thoughts from my new home

Thursday, March 12, 2009

Vancouver: ten things

Vancouver: Ten things I love about you

I do love my new home. I could definitely write more than ten reasons why, but here is the short list.

  1. The 8-4 working day. Ingenious. It doesn’t feel so much like an 8-hour day when you finish while it’s still light and have a few shopping hours left to run errands. I feel like this is part of what casts a happy feeling over the city – the people have a life outside of their offices, which doesn’t just involve going home to the box.
  1. Which brings me to another point – the shops are open at night. This might not seem like a big deal if you are from anywhere but New Zealand, where there is late night shopping one night per week in some malls. Just about everywhere in Auckland closes at 5; this isn’t much help when you finish work at the same time.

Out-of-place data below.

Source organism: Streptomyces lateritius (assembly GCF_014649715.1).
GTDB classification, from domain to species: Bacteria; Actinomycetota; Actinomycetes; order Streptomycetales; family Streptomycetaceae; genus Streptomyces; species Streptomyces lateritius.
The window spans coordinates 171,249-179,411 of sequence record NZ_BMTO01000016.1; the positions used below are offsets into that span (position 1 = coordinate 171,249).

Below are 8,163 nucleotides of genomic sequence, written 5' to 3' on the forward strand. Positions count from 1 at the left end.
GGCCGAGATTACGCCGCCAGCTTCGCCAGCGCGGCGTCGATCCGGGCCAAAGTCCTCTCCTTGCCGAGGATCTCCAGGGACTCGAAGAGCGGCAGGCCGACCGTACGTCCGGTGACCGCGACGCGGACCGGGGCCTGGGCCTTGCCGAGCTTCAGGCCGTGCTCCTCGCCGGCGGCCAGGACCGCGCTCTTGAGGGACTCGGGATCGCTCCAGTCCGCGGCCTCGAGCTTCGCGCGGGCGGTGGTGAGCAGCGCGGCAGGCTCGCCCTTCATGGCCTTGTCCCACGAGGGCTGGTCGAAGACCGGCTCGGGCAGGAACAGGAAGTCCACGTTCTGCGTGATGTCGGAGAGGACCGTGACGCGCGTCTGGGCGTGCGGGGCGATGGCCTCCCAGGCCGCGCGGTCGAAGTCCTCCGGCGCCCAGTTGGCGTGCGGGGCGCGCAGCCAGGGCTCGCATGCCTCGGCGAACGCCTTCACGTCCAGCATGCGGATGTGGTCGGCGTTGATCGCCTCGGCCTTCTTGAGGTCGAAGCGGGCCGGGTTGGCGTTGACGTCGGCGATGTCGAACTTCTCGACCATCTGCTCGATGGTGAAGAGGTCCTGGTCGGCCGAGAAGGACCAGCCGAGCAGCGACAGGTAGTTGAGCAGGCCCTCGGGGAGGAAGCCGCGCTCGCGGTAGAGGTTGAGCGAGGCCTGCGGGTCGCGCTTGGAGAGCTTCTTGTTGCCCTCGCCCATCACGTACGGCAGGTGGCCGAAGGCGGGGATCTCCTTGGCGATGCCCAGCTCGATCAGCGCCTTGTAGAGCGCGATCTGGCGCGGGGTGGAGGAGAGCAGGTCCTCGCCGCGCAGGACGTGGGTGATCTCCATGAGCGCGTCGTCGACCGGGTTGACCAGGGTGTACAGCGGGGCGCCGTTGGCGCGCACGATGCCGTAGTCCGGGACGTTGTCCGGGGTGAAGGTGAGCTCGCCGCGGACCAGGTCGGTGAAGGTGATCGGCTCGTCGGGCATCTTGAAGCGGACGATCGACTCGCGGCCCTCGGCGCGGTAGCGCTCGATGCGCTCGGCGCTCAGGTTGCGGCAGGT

1. The view from my apartment window. And from pretty much everywhere. I can’t get enough of the combination of crisp grey and white mountains and deep, glacial blue sea, especially when coupled with the deep forest green of the trees at Stanley Park.
  1. Wild Spring flowers. This has only just begun to happen. Little irises and tulips poking their heads out of the ground wildly and haphazardly, wherever there is some dirt to grow from. I also appreciate the lack of rubbish on the streets, at least in the area where I live – and the way people are so big on recycling here.
  1. The movie store actually pays me to bring back my DVDs on time. And if I don’t, well that’s okay too. They’ll just call after a while and offer me the opportunity to buy the movies instead. No more late fees or hurrying to return a one-night new release rental before 6pm the following day! Yay!